You work with an almost entirely female cast on GLOW, which chronicles the lives of a fictionalized women’s wrestling team in the 1980s. It’s a comedy that somehow manages to tackle big questions around identity, power, motherhood, and relationships. Are you surprised by its success?
It’s hard to create a show in such a unique universe that is able to straddle so many different, I guess you would call them representations of women. You have this world, you have this time period, and then you have this conceit of this women’s wrestling team where everyone has to take on characters and participate in theatrical fighting. Then you also have the personal lives of the women, so it’s a very unique universe.
So I’m not surprised at all, in terms of the attention it’s getting or the sort of discussion it creates. I also think the executive producers were able to capture the period without being too campy. It’s fun as well as serious and a very interesting show in terms of how deep the issues can get, yet it’s still not medicine. It’s never really a downer, and a lot of it’s pretty heavy.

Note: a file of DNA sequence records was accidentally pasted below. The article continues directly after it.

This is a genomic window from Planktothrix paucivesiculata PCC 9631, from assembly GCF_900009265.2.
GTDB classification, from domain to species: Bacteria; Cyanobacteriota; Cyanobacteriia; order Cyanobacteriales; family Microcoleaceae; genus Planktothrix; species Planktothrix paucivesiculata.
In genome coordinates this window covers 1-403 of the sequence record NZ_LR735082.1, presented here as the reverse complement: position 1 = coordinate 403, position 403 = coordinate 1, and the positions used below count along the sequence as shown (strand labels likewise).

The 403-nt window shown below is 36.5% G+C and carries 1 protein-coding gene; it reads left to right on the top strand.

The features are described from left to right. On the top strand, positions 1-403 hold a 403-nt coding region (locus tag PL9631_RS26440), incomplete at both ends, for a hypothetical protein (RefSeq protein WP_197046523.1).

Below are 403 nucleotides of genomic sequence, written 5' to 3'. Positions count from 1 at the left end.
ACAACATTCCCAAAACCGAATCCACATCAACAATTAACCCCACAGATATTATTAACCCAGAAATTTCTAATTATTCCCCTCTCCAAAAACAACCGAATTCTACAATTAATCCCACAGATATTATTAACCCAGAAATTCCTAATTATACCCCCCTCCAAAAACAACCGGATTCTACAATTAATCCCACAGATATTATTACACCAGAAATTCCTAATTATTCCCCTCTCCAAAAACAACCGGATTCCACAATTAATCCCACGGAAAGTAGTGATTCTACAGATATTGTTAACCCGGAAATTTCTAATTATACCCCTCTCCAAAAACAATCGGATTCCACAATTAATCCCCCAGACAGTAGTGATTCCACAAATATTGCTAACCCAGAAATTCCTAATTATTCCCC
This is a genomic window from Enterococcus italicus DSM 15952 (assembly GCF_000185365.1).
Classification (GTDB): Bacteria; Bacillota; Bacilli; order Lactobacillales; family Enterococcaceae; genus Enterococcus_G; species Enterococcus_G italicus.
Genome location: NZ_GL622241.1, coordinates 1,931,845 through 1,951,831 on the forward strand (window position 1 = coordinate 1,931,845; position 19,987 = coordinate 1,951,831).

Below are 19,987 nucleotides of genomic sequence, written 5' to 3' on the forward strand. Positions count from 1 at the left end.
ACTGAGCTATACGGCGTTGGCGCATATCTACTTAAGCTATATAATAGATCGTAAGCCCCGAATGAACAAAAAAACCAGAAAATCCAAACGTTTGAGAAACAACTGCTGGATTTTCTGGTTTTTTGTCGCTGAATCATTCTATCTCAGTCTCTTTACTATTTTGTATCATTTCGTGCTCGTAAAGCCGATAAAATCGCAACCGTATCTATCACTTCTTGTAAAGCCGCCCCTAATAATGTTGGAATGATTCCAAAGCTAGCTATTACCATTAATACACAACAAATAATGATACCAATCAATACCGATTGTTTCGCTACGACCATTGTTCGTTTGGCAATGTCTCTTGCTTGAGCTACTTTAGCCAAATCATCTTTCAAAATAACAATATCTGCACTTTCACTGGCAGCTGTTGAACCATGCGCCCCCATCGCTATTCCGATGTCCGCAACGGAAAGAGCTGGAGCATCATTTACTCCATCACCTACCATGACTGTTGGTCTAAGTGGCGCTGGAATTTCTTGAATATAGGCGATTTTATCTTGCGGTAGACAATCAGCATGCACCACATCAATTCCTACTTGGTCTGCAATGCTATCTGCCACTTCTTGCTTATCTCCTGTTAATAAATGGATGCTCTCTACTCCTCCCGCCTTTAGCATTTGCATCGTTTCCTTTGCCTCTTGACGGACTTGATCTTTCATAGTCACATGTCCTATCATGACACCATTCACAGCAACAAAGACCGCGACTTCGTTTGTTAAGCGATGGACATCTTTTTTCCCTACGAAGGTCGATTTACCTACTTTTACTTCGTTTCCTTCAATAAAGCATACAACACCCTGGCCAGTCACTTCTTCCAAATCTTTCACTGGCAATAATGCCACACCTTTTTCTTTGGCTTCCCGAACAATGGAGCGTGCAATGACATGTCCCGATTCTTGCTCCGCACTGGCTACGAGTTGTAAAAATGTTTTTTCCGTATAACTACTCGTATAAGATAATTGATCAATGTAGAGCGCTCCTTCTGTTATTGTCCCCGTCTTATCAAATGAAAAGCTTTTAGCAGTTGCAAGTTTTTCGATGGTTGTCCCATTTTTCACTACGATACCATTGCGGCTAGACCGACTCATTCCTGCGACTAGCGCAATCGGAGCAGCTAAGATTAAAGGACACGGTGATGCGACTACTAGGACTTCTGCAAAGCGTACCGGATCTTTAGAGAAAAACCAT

Your WTF podcast, now in its 10th year, could be described similarly, and it’s consistently ranked as one of the nation’s top 25 comedy podcasts on iTunes. How are you different than when you started it?
I’m a little more grounded, because I’m not terrified of being broke every f*cking day. And I seem to have a place in the world where I can do things that I’ve worked my whole life to do, with some success. So that insecurity that comes from not knowing if you’re going to make a living or a life out of what you’ve chosen to do is gone. So I’m glad that happened.
The podcast seems like it’s authentically you, especially the intro where you talk about your life, your cats, feeling bad about eating too much pizza. Is it more like performing stand-up, or is it acting, or is it just you?